Each vaccine injection contains adjuvants. These are additions like mercury and aluminum, which stimulates the immune system to respond. What is the cumulative effect of these additives? We are concerned about mercury in the environment—and yet it is injected into the bodies of young children? Click here for an interview with Robert Kennedy Jr. regarding his research into mercury in vaccines.

Vaccines should be evaluated by their benefits and risks. Why does an infant need to receive a vaccine (hepatitis B) for a sexually transmitted disease? Click here for a school nurse’s concern about the hepatitis B vaccine.

A group of researchers, doctors and parents are working together for the robust health of children in the United States.    A petition  for  vaccine  safety is available on-line.

Click here to join the voices of many others who have concerns about vaccine safety.

*Lynne Curry, Modern Mothers in the heartland: Gender, Health and Progress in Illinois, 1900 – 1930, Columbus, Ohio: Ohio State University Press, 1999. p. 19.

**Ibid. p.1

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Thankful for Good Books During a Hospital Stay

There is a kind of comradery on the hospital elevator. I recognize the tension on the faces of men and women. We make a little conversation about the weather. Then we smile and wish each other a good day as we exit the elevator.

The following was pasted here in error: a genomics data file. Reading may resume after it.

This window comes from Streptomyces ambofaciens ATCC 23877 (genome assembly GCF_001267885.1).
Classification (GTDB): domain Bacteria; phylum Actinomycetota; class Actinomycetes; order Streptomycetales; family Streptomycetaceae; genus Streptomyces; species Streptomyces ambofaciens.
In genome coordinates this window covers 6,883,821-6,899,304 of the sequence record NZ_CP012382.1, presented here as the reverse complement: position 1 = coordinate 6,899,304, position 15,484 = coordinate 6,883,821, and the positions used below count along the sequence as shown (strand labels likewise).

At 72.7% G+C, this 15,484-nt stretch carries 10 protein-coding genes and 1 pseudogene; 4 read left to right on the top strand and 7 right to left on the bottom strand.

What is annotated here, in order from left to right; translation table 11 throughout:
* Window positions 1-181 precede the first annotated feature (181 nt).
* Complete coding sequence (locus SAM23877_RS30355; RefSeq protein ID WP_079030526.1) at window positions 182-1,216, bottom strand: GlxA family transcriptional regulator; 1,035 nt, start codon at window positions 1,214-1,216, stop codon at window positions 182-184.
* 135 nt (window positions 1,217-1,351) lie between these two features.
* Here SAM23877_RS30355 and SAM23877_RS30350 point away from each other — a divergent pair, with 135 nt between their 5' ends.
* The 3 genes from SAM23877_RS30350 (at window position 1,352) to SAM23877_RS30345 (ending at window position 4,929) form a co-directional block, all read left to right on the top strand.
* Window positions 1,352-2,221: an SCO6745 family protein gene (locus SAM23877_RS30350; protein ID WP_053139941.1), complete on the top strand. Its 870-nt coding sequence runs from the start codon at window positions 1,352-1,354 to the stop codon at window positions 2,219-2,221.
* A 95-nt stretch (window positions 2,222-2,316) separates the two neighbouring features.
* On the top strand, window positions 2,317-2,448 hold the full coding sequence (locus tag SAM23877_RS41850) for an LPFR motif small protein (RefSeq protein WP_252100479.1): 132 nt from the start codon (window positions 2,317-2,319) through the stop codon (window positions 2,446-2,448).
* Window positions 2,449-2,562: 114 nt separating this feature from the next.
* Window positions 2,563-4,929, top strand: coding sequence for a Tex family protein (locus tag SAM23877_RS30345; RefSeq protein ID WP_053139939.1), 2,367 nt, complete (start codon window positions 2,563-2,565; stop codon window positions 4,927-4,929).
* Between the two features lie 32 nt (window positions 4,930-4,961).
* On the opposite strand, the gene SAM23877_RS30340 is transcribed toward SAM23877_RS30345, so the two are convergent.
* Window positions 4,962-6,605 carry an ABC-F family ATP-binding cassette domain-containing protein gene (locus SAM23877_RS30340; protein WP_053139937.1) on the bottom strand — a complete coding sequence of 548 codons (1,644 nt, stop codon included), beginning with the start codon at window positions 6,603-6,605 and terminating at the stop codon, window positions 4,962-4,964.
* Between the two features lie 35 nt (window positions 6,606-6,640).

For almost two weeks I have made the daily trip to sit at the bedside of my brother. My role is simple. I answer questions and advocate for him. My brother doesn’t talk much, so I have had lots of time to read.

The Best of A. W. Tozer, a collection of excerpts from his books, is inspiring. The book was compiled by Warren Wiersbe. The first chapter, Following Hard After God, is from The Pursuit of God. I have been reading a chapter each day.

A dear friend loaned me some books by Sandra Dallas.   I thoroughly   enjoyed Prayers for Sale.   It is a novel about two women—one in her   eighties and the other in her late teens. The story is set in a mining town in Colorado, in the 1930s. The importance of women’s friendship is the underlying theme. Forgiveness and redemption are also a part of the story.

I borrowed Night by Elie Wiesel from my sister.  The book is the true    story of Elie’s survival in a Nazi concentration camp. His father died in the camp a few months before liberation took place. It is a heart wrenching story, but so instructive.

In his book Wiesel documents the warning that was given to his town by a man that had escaped from the death camps. No one believed the man. They couldn’t fathom it. They discarded the plea that he made for them to flee.

I wonder if there are warning signs today that are considered beyond belief. Independent researchers, some doctors and parents are raising the alarm over vaccine injury. The number of vaccines given to a young child has steadily increased with more being planned.

No one wants to believe that vaccines could have a negative impact on health. Yet, the pharmaceuticals have no liability for vaccine injury. The National Vaccine Information Center is a good resource for parents that want to be well informed.

My sister has some books by Dorothy Sayers. I love a good mystery so in the evenings I read Strong Poison. The main character, Lord Peter Wimsey, is quite taken by a young author, Harriet Vane. She is accused of murder, and Lord Peter is determined to prove her innocence.

Do you have a favorite mystery writer? I’d love to read your comment.